Lifetools training and resources are not intended to replace counseling and other professional treatment. They are for educational purposes only.
Family Support plays a critical role in the treatment of someone recovering from substance abuse. Research shows that when an individual has support from family and friends, he/she is likely to recover much faster than someone who does not have that support. Many family members unintentionally feed the addiction by their lack of training on how to help their loved one. Family members take on many different roles including:
The dependent is the individual who is battling the substance abuse or addiction. He/she is trying to get their life back on track. This individual uses their "drug of choice" to medicate a wound or to satisfy a prolonged, unmet need. The substance abuse is one prong in a series of unhealthy coping behaviors that takes over that individual's life and robs them of true freedom.
The enabler is the family member who struggles with confrontation and uses whatever means necessary to bring "peace" to the home. This family member loves the individual who is struggling with addiction but is often in denial with that individual's true condition. They will often make excuses and try to cover up for the individual's addiction. The enabler shields the dependent from experiencing their consequences, often preventing them from "waking up" and seeing the true effects of their addiction.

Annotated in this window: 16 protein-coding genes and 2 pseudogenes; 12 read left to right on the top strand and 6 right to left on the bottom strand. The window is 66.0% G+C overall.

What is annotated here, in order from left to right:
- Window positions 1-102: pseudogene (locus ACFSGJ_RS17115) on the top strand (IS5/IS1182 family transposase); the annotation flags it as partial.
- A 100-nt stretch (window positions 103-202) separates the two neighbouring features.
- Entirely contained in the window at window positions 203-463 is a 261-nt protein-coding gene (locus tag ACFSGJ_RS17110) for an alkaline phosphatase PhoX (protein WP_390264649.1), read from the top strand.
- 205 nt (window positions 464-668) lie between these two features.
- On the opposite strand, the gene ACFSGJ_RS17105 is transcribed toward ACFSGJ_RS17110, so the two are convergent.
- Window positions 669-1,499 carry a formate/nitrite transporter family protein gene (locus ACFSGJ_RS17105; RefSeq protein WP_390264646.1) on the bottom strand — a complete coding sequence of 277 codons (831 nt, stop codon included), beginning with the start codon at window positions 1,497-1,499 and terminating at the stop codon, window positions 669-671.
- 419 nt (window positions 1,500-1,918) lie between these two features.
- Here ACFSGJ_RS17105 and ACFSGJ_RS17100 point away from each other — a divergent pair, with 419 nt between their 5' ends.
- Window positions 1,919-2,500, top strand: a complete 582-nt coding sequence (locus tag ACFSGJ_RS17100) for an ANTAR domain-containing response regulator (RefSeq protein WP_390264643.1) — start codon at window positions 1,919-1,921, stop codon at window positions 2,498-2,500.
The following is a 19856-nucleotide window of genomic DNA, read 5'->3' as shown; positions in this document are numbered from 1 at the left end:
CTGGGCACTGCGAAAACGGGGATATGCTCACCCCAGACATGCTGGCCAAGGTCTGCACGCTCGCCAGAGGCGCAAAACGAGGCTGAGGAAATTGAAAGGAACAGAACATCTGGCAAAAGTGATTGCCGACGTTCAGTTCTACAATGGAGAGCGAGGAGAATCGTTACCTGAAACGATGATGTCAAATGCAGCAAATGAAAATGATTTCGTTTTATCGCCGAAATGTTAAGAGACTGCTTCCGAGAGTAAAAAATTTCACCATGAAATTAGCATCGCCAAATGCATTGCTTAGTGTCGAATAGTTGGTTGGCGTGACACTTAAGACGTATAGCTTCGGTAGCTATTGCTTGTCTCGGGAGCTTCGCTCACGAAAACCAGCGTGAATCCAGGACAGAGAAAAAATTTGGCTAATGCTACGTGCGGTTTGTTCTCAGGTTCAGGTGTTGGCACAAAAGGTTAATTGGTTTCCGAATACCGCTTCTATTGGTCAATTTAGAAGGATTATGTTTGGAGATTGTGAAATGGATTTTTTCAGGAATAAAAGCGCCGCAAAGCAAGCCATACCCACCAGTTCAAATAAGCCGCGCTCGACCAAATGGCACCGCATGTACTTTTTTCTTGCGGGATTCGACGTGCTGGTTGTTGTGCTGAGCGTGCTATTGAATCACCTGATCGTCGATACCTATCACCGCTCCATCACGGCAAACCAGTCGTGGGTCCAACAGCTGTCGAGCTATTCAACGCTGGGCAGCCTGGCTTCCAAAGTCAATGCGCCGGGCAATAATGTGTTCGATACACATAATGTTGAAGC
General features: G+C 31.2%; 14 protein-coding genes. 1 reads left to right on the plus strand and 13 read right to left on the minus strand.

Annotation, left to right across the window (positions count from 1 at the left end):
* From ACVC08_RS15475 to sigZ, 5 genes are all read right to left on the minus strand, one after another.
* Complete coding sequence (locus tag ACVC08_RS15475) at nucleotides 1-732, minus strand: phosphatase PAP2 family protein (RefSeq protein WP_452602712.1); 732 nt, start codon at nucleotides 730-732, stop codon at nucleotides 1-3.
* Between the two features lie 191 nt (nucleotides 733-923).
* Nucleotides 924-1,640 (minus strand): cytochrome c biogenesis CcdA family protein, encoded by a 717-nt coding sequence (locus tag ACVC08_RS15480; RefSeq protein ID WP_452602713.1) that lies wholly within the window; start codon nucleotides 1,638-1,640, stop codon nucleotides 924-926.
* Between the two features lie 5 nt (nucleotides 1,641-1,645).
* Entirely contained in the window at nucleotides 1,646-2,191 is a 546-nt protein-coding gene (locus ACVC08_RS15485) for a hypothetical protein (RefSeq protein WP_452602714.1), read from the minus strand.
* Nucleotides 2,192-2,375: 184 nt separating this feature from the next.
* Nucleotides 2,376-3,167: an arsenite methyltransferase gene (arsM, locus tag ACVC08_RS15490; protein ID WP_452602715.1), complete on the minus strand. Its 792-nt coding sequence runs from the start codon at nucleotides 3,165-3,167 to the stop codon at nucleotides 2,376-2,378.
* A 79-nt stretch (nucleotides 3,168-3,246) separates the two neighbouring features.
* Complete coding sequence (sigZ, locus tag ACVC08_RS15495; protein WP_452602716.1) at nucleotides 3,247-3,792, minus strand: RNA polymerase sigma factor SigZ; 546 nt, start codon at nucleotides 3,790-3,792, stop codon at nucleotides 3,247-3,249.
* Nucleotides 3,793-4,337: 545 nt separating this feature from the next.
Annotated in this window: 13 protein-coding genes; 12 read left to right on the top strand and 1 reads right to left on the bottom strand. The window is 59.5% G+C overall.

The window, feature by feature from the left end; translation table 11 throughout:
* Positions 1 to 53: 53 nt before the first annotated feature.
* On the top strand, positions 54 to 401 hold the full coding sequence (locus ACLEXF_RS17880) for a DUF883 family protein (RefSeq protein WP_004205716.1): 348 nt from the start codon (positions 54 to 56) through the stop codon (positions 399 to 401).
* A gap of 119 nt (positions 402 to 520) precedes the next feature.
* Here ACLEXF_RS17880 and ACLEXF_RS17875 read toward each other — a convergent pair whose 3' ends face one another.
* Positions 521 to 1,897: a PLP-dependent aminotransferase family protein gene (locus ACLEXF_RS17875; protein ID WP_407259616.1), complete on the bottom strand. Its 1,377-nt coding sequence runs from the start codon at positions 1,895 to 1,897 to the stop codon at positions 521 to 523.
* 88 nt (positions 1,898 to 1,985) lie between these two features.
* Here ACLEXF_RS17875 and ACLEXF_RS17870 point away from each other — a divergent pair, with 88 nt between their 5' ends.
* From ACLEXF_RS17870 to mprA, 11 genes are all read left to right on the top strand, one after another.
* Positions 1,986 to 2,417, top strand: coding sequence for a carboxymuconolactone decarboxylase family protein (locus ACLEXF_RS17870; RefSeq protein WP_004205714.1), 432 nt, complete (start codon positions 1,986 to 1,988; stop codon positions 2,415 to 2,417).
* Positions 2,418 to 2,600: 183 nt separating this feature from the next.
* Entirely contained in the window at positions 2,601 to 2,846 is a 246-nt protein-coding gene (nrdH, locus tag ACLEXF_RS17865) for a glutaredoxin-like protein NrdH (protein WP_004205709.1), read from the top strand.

The enable puts out the fires by paying for the dependent's financial troubles, covering up for missing work or other responsibilities, and often providing a home or place to continue using.
THE FAMILY HERO
The family hero, usually the eldest child, is the individual who steps in and is going to fix all of the family problems. He/she is usually hard working, an over-achiever, and appears to have everything together. This individual takes on the stress of the family and feels personally responsible for figuring out how to "fix this mess". They take on the added work/responsibility neglected by the dependent. This in turn catches up to the family hero over time, causing them to be stressed out, anxious, and disappointed.
The scapegoat is the individual who the family blames for the dependent's condition. This usually is an employer or current/former lover. The scapegoat is usually blamed for things they have no control over. They sometimes start to believe they are the source of the problem and in turn develop low self-esteem and trust issues.
The mascot (usually the youngest child) tries to use humor to gloss over the pain caused by the dependent. They enjoy making the family laugh and smile; however, they often use humor in inappropriate times/situations. Laughter/humor shields the mascot of sharing their true feelings about how the addiction is affecting them.
THE LOST CHILD
The lost child is the individual who feels left out or neglected by the family. He/she feels that the family is spending all of their attention on the dependent and none on them. They often are withdrawn and stay out of the way. Sometimes they experience feelings of anger and resentment towards the dependent for consuming all of the family's time and attention.
HEALTHY FAMILY ROLES
Lifetools provides training and resources designed to help families understand the addiction and how they can play healthy roles in the dependent's life. For more information go to lifetools.org/family